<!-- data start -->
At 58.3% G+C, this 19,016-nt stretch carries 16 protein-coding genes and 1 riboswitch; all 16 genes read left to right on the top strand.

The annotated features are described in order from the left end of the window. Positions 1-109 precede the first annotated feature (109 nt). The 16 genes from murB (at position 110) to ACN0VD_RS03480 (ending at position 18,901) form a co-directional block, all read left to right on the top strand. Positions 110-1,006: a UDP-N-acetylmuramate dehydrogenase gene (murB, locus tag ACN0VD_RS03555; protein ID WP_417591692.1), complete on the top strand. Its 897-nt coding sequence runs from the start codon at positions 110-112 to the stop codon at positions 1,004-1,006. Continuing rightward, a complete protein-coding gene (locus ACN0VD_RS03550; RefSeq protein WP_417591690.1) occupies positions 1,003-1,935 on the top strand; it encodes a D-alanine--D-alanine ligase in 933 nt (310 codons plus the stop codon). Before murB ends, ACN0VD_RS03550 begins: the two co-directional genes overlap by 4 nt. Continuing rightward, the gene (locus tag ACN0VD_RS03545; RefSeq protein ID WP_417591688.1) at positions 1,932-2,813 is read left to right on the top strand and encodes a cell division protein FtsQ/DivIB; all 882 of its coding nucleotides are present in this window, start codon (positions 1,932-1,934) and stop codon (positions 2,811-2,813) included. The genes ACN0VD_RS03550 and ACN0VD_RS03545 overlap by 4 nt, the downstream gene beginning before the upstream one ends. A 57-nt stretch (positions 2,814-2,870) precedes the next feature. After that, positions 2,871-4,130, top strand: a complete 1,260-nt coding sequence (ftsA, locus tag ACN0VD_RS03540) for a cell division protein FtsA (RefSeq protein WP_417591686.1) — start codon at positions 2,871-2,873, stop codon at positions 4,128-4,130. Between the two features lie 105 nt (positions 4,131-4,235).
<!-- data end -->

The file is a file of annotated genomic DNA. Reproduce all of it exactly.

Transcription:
At 58.3% G+C, this 19,016-nt stretch carries 16 protein-coding genes and 1 riboswitch; all 16 genes read left to right on the top strand.

The annotated features are described in order from the left end of the window. Positions 1-109 precede the first annotated feature (109 nt). The 16 genes from murB (at position 110) to ACN0VD_RS03480 (ending at position 18,901) form a co-directional block, all read left to right on the top strand. Positions 110-1,006: a UDP-N-acetylmuramate dehydrogenase gene (murB, locus tag ACN0VD_RS03555; protein ID WP_417591692.1), complete on the top strand. Its 897-nt coding sequence runs from the start codon at positions 110-112 to the stop codon at positions 1,004-1,006. Continuing rightward, a complete protein-coding gene (locus ACN0VD_RS03550; RefSeq protein WP_417591690.1) occupies positions 1,003-1,935 on the top strand; it encodes a D-alanine--D-alanine ligase in 933 nt (310 codons plus the stop codon). Before murB ends, ACN0VD_RS03550 begins: the two co-directional genes overlap by 4 nt. Continuing rightward, the gene (locus tag ACN0VD_RS03545; RefSeq protein ID WP_417591688.1) at positions 1,932-2,813 is read left to right on the top strand and encodes a cell division protein FtsQ/DivIB; all 882 of its coding nucleotides are present in this window, start codon (positions 1,932-1,934) and stop codon (positions 2,811-2,813) included. The genes ACN0VD_RS03550 and ACN0VD_RS03545 overlap by 4 nt, the downstream gene beginning before the upstream one ends. A 57-nt stretch (positions 2,814-2,870) precedes the next feature. After that, positions 2,871-4,130, top strand: a complete 1,260-nt coding sequence (ftsA, locus tag ACN0VD_RS03540) for a cell division protein FtsA (RefSeq protein WP_417591686.1) — start codon at positions 2,871-2,873, stop codon at positions 4,128-4,130. Between the two features lie 105 nt (positions 4,131-4,235).